Contact Lens That Treats Allergies Receives Approval in the U.S

ACUVUE contact lens
Source: Johnson & Johnson

The FDA has approved the first drug-delivering contact lens aimed to treat allergies such as hay fever.

Seasonal allergies, such as hay fever, are a common occurrence for people across the world. One of the most common symptoms of allergies includes itchy or watery eyes. Approximately 40% of contact lens wearers suffer from itchy eyes. Moreover, 80% of them report their allergies interfering with normal contact lens wear. Although allergy eye drops exist, they are often uncomfortable to use. As a result, Johnson & Johnson has developed the world’s first drug-delivering contact lens for treating ocular allergies.

According to Johnson & Johnson, the lens, ACUVUE Theravision, is coated with a widely used anti-histamine called Ketotifen. The lens aims to prevent ocular itch due to allergic conjunctivitis in daily contact lens wearers, along with correct vision.

Earlier this month, the U.S. Food and Drug Administration (FDA) gave its approval to the new lens. FDA’s approval is based on results from a recent phase 3 trial comprising of more than 200 participants. According to the results published in the journal Cornea, the lens effectively reduced itchy eyes within three minutes of insertion, with results lasting for up to 12 hours. Moreover, the effect was similar to topical drug delivery, but without the inconvenience of putting drops in the eye.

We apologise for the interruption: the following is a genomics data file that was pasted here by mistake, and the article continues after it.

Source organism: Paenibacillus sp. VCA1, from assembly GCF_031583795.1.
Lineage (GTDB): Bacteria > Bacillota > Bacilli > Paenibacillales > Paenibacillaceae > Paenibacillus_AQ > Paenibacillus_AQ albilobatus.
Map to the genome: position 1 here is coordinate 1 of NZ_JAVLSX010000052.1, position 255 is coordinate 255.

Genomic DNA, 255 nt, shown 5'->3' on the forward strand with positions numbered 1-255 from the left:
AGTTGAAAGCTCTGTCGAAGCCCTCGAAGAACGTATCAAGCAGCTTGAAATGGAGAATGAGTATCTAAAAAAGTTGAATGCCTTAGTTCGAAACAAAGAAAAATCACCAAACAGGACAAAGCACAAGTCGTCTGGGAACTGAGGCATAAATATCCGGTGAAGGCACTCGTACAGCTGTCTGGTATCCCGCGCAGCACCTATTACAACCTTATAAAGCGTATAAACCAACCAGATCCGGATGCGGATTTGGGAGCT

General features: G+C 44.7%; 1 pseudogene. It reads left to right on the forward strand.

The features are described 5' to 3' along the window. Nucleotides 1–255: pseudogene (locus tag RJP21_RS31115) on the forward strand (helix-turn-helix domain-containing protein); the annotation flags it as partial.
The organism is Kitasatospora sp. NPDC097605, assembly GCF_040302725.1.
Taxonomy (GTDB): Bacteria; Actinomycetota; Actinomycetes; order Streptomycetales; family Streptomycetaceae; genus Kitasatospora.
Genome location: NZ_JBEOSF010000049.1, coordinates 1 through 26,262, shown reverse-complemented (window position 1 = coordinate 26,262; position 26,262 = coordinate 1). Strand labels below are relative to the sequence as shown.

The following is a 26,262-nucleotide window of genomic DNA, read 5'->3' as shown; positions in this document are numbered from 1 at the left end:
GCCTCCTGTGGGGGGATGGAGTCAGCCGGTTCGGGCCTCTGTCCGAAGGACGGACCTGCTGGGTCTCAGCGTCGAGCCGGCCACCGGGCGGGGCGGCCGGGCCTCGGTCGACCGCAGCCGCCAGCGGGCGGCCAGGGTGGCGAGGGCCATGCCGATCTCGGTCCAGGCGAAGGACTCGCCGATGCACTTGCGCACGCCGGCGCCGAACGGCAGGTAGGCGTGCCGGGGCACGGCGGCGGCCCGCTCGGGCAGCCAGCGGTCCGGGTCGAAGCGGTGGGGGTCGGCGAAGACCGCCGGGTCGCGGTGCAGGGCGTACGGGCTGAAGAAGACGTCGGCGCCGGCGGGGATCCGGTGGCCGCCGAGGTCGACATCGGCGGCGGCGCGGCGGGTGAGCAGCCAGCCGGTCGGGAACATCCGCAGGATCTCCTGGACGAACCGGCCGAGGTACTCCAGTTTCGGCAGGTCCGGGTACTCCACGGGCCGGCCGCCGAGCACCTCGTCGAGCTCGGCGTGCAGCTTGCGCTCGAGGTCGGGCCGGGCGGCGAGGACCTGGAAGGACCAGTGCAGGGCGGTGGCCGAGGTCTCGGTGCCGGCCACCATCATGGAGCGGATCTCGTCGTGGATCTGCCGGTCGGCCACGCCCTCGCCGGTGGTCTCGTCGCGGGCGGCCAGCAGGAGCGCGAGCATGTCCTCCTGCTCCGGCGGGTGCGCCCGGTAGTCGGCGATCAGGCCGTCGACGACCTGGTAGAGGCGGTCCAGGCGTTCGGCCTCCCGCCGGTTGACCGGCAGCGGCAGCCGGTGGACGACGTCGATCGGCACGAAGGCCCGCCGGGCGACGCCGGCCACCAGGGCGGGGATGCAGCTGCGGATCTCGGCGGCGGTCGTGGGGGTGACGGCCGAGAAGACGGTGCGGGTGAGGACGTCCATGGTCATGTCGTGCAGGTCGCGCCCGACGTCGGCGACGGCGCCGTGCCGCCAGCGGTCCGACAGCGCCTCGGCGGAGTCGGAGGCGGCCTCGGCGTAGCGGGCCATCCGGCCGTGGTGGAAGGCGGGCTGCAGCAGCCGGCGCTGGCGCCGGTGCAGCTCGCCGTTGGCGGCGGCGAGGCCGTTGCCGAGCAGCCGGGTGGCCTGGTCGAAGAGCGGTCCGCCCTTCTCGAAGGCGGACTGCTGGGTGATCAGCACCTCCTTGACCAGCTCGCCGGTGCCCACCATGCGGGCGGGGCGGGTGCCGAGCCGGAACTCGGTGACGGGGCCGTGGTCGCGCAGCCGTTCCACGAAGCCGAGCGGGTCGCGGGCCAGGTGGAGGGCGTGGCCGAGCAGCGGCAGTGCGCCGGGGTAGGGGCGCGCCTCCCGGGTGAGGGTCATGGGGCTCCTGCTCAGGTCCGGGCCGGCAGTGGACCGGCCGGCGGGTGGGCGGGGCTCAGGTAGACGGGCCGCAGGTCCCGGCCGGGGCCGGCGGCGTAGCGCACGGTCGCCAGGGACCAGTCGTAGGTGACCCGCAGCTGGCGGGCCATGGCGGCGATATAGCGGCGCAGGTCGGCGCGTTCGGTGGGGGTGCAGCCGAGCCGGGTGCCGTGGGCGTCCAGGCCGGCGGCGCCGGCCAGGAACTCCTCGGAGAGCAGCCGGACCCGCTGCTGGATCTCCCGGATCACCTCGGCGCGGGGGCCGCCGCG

The study authors believe that combining vision correction with a treatment for allergy will improve the management of allergies in contact lens wearers and increase compliance.

These new lenses may help keep more people in contact lenses, since they relieve allergic eye itch for up to 12 hours, without the need for allergy drops, and provide vision correction.

Brian Pall, Director of Clinical Science at Johnson & Johnson Vision Care

The invention is already available in Canada and Japan.


Pall, B., Gomes, P., Yi, F., & Torkildsen, G. (2019). Management of ocular allergy itch with an antihistamine-releasing contact lens. Cornea, 38(6), 713–717.


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